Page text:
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Having just come away from the press night of Bashment at the Theatre Royal Stratford I can only say that I have just witnessed a powerful, amazing, thought provoking tear jerking, piece which I would urge you to see.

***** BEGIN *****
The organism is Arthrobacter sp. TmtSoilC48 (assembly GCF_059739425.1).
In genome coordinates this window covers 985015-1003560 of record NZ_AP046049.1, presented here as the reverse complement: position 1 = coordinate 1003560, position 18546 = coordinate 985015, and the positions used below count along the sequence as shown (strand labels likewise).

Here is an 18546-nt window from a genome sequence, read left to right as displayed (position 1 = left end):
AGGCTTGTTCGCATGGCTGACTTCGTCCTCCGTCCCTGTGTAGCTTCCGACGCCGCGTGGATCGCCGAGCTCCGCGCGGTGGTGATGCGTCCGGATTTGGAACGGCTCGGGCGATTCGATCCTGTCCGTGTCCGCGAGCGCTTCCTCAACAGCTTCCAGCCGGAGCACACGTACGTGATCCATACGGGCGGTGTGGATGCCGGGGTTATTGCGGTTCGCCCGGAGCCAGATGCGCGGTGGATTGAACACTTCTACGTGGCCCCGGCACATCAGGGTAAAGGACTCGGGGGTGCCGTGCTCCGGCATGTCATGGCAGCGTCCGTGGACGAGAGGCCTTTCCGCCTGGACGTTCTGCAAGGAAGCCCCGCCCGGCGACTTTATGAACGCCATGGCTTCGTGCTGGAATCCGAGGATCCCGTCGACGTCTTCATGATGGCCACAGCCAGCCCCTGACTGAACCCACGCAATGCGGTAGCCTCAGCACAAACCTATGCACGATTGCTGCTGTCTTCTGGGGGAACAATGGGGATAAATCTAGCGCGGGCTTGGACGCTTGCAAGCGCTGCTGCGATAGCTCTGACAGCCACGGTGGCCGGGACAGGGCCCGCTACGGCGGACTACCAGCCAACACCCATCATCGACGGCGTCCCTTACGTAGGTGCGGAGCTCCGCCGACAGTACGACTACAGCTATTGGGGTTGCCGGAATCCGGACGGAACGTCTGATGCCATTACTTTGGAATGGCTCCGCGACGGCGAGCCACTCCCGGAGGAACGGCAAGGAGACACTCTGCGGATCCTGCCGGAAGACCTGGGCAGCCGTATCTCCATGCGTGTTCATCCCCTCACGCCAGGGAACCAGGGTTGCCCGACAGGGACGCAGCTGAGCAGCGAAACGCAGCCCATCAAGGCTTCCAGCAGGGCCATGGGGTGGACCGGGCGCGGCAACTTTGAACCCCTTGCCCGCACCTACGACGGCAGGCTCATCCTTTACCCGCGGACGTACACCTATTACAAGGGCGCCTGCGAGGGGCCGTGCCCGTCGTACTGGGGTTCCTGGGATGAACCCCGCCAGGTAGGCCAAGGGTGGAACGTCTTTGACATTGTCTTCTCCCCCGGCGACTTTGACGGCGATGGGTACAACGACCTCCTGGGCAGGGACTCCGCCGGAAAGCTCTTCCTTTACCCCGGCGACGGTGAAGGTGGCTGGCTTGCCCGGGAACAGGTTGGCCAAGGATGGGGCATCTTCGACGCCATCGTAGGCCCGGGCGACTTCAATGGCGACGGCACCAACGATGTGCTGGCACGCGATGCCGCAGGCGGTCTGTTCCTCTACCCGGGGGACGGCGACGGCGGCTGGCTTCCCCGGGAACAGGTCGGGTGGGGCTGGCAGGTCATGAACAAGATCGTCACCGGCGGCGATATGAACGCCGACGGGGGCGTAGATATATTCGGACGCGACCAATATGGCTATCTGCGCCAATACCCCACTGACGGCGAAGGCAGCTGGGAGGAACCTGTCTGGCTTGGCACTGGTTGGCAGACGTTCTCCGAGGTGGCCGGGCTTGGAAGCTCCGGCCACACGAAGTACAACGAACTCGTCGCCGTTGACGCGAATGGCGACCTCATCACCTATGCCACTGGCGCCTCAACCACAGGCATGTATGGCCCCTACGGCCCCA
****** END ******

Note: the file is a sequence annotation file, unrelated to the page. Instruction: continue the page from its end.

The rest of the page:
It certainly is a piece that is worth considering taking students too, see it your self first to judge. The themes of homophobia, desire to be black, Africans taking on Jamaican issues, class, commitment, disability all jostle for attention. Ricky Beadle-Blair who writes, directs and performs some of the music which he also composed, shows himself to be in total control of his medium. The set lighting and design by Giuseppe di lorio is startling in its simplicity reminding me of the bareness of the wooden O and the richness of the effect produced by the bare minimum. The levels of the play lead me to think I will be going down Stratford way again and I am grateful that the programme contains the script so I can savour the language and ponder the shifts. Theatre is at its best when we see characters change, learn on the life's journey, for quite awhile I was sure this was not going to happen, the road some of the characters strode seemed far too straight and brutal for a change of heart. The shift, when it comes is touching. The audience tonight was very vocal, lots of tutting and shock at some of the characters escapades. This is the second play I have seen there in the last couple of months that has challenged homophobia in the black community, High Heels and Parrot fish was moving piece with a lighter touch with a couple of jaw dropping moments. This has several emotional jolts, and encourages us to delve among a variety of issues. See it, it is not to be missed, it is a vital, brave, explorative play that will get many people thinking about many forms of prejudice and the vehicles which perpetuate them.

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